Testing of drug products and excipients was not discussed in detail by the ICH Q3D working group. Rather, it was left to the individual pharmacopeias to work out their own procedures, with the goal of long-term harmonization of the final results. In the USP, general chapter <233> describes two procedures, inductively coupled plasma–optical emission spectroscopy (ICP-OES) and ICP-MS, along with system suitability and validation requirements for these tests and any alternative tests. It is noted that any test that meets the validation requirements and is otherwise fit for purpose can be used instead of the two proposed tests.
The implementation of the ICH Q3D guideline and the two USP general chapters, and the elimination of USP <231> are major steps forward in the analysis of elemental impurities in pharmaceuticals. There is now broad agreement across the pharmaceutical industry and across many countries about the elements of toxicological concern and the levels at which they should be controlled.
Let's get back to the earlier question: Why did it take 110 years to get here? The simple answer is that it took that amount of time and innovation for the right technology to be developed and for the technology to be widely available and accepted by the pharmaceutical industry. For a drug product specification to be accepted as a public standard (as opposed to a private standard between a pharmaceutical company and a regulatory body where the company can perhaps propose a sophisticated test not readily available), any proposed test needs to be well established, well accepted by the industry, reliable, and broadly available, either in house or though contract research organizations.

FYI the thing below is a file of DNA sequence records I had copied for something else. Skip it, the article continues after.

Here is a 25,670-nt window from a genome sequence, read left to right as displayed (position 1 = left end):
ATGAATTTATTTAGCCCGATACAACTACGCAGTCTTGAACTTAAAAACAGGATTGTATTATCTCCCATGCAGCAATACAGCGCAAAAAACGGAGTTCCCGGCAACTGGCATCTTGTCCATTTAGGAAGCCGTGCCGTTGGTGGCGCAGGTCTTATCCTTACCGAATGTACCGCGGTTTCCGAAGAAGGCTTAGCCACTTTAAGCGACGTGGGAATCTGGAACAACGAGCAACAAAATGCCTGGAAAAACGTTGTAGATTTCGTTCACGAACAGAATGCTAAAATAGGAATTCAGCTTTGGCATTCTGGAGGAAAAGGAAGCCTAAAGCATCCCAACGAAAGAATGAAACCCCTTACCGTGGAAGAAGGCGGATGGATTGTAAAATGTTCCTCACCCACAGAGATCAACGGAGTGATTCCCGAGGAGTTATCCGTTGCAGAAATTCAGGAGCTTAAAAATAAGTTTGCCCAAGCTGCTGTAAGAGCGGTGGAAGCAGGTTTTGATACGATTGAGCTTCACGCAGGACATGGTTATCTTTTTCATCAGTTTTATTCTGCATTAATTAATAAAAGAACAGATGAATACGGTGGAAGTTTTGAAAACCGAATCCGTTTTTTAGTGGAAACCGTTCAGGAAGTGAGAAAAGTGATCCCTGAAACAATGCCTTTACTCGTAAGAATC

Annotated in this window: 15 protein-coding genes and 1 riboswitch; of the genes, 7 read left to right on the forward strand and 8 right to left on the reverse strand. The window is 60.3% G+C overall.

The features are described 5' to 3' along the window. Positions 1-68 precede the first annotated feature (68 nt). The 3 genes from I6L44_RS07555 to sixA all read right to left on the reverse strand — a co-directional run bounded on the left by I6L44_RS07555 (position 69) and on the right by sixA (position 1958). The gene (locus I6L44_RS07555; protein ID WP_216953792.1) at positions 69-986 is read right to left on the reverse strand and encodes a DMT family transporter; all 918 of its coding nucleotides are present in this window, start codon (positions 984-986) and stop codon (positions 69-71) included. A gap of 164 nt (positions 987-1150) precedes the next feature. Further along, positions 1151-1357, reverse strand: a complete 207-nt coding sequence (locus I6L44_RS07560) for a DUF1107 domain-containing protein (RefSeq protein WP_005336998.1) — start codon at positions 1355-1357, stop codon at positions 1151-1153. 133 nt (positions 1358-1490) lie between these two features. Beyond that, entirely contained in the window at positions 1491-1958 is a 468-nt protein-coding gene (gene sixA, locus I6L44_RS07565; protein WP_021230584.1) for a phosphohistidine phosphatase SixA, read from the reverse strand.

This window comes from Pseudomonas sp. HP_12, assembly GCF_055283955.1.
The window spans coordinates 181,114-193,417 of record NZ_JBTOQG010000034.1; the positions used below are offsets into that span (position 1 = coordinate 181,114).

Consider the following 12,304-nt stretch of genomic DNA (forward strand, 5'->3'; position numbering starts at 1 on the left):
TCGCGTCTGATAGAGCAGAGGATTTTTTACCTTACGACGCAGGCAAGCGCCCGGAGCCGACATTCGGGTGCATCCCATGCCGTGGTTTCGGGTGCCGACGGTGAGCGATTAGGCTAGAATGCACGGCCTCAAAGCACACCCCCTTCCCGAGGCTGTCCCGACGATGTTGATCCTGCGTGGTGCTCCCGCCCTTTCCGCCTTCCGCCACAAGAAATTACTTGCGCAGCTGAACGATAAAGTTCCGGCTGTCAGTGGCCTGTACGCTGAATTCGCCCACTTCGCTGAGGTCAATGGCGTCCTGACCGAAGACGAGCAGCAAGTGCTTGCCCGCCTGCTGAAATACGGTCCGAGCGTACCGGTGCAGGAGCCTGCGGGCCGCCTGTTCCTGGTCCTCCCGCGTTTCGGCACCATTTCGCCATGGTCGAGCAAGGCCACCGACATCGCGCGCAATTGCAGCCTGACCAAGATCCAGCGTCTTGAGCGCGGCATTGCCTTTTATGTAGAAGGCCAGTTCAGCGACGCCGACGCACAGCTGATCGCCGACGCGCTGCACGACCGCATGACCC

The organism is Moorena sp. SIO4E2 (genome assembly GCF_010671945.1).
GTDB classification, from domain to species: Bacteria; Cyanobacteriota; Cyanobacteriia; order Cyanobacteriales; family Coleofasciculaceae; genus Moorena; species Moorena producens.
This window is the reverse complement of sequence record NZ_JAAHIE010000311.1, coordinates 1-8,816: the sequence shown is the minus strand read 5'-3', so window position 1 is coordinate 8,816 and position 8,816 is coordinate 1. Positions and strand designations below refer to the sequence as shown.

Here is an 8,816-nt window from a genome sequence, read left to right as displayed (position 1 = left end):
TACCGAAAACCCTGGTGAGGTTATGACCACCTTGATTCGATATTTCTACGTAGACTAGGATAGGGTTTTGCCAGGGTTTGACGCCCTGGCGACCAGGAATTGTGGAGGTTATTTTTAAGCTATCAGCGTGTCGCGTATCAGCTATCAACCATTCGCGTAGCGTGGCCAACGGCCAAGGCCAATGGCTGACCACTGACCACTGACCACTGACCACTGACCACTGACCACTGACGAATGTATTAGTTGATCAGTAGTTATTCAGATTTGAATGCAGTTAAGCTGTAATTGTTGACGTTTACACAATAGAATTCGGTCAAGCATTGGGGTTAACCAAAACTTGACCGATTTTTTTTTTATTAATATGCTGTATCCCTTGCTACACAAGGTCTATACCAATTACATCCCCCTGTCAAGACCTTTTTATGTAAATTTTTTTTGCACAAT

Until the last several years, these requirements simply hadn't been met. Only a few technologies are capable of meeting the requirements of general chapters <232> and <233>. While ICP-OES was widely available, there are situations, especially for low-dose drugs or parenteral or inhalational drugs, where a number of elements need to be measured or controlled; ICP-MS is the option of choice. Only recently have the software, hardware, price, and availability-either in house or through contract research organizations-been there to make broad applicability across the industry feasible.